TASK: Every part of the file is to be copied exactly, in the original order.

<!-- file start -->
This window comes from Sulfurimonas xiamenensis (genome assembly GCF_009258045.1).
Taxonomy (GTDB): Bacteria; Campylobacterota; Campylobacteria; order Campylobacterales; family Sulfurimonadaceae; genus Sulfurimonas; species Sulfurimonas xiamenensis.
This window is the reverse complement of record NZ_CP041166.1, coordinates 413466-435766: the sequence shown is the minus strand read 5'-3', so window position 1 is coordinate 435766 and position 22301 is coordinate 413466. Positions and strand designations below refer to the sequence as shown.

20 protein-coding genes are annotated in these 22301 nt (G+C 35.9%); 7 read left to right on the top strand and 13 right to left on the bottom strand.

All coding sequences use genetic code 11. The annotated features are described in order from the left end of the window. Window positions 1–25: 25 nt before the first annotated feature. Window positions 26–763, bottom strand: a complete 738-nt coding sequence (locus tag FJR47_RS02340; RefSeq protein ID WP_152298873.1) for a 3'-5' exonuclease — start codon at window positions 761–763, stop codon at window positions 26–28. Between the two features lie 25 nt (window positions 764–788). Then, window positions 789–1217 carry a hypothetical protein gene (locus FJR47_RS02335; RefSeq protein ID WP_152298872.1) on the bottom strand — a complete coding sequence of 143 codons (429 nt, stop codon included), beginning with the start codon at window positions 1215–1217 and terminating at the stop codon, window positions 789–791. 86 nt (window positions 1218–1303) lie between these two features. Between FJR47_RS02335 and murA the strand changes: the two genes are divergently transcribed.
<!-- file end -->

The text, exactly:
This window comes from Sulfurimonas xiamenensis (genome assembly GCF_009258045.1).
Taxonomy (GTDB): Bacteria; Campylobacterota; Campylobacteria; order Campylobacterales; family Sulfurimonadaceae; genus Sulfurimonas; species Sulfurimonas xiamenensis.
This window is the reverse complement of record NZ_CP041166.1, coordinates 413466-435766: the sequence shown is the minus strand read 5'-3', so window position 1 is coordinate 435766 and position 22301 is coordinate 413466. Positions and strand designations below refer to the sequence as shown.

20 protein-coding genes are annotated in these 22301 nt (G+C 35.9%); 7 read left to right on the top strand and 13 right to left on the bottom strand.

All coding sequences use genetic code 11. The annotated features are described in order from the left end of the window. Window positions 1–25: 25 nt before the first annotated feature. Window positions 26–763, bottom strand: a complete 738-nt coding sequence (locus tag FJR47_RS02340; RefSeq protein ID WP_152298873.1) for a 3'-5' exonuclease — start codon at window positions 761–763, stop codon at window positions 26–28. Between the two features lie 25 nt (window positions 764–788). Then, window positions 789–1217 carry a hypothetical protein gene (locus FJR47_RS02335; RefSeq protein ID WP_152298872.1) on the bottom strand — a complete coding sequence of 143 codons (429 nt, stop codon included), beginning with the start codon at window positions 1215–1217 and terminating at the stop codon, window positions 789–791. 86 nt (window positions 1218–1303) lie between these two features. Between FJR47_RS02335 and murA the strand changes: the two genes are divergently transcribed.